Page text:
In recent polls over 50 percent of the public in EU countries feel that their country was better off before Maastricht. In particular, southern countries and former Eastern Bloc countries have not done well out of the EU. One need only examine the gains that far-right, anti-EU parties have made in recent elections. People tend to vote more conservatively when they feel there is an outside threat. In addition, this growth in the far right, and continuing immigration has led to a new toxic environment in many countries which leads to the growth of all kinds of extremism.
We quoted "The Solution" by Brecht above. Although a bitter poem criticizing how an uprising against communism had been handled, it no longer takes a great stretch of imagination to see that Brecht's words can apply to how the EU views the people residing in this supra-nation.
"After the uprising of the 17th June
The Secretary of the Writers Union
Had leaflets distributed in the Stalinallee
Stating that the people
Had forfeited the confidence of the government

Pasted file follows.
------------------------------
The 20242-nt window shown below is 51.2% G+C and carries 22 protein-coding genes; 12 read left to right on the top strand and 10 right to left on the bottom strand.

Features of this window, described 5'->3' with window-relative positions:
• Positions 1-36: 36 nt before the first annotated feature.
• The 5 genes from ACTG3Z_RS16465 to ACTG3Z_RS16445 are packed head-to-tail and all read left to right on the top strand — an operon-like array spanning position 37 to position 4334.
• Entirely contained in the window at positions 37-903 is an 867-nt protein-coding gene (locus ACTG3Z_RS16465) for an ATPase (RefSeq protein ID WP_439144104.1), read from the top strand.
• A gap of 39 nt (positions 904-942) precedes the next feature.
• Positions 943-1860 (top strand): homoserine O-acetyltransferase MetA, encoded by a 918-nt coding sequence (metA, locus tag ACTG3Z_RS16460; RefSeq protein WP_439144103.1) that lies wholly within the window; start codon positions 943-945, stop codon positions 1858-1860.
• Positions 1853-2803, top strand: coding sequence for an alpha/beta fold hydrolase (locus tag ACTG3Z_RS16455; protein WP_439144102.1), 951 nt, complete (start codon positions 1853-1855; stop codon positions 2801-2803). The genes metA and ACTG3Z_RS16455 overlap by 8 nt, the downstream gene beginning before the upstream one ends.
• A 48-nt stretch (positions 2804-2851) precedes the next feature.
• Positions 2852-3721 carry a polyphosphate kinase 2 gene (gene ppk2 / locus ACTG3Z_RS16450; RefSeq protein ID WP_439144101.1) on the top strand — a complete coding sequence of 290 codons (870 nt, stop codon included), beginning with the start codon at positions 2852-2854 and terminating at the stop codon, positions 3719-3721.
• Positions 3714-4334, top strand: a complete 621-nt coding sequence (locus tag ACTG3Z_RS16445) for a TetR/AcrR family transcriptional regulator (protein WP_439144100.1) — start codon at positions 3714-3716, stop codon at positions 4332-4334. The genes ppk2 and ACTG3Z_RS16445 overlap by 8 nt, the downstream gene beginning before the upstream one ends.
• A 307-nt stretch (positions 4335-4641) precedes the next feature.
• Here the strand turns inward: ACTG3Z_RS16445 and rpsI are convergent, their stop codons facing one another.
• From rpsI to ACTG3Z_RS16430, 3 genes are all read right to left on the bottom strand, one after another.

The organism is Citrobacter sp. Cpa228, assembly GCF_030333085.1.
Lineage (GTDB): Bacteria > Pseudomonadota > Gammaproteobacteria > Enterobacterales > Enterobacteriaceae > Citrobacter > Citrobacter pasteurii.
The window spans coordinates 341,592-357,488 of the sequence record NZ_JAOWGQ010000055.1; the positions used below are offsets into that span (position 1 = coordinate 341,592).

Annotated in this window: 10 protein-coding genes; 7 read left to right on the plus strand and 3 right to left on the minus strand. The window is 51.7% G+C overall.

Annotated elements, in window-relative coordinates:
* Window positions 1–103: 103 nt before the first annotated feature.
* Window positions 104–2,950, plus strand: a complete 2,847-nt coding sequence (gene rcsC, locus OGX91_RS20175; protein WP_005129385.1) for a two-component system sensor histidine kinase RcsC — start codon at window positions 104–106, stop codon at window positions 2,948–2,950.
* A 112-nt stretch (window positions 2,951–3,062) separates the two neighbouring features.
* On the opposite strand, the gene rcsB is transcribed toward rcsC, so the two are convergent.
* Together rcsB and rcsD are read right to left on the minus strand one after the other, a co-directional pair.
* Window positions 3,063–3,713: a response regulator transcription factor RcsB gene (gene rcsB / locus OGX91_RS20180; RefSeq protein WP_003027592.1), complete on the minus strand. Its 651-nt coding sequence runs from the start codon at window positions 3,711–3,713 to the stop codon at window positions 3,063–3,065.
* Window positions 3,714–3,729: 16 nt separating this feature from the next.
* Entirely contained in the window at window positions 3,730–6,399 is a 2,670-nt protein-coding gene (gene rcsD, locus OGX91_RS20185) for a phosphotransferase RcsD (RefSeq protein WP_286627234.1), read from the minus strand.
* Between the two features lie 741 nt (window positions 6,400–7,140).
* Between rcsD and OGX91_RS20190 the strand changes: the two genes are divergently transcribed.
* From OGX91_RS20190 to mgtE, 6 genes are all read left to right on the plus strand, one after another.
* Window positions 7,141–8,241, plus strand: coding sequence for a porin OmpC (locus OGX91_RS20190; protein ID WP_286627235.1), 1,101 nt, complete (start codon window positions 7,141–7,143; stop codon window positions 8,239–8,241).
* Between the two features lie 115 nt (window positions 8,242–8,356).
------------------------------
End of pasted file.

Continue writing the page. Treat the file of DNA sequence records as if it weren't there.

And could win it back only
By redoubled efforts."
Brecht has not stood logic on its head. He has drawn us a vivid picture of the problems of failed political movements like communism, things fall apart when it is the people who have to please the government. As democracy progresses, as we see more and more shocking, populist, election results, results which the world's democratic elite do not want to accept, the feeling that the powers that be, i.e., media, think tanks, corporations, Eurocrats, have no confidence in the people is becoming more and more obvious. It does not seem farfetched to expect some spokesperson for the elite to say that they no longer have any confidence in the people and that it is time to replace them.
Perhaps it would be easier for the people to dissolve the union and create another.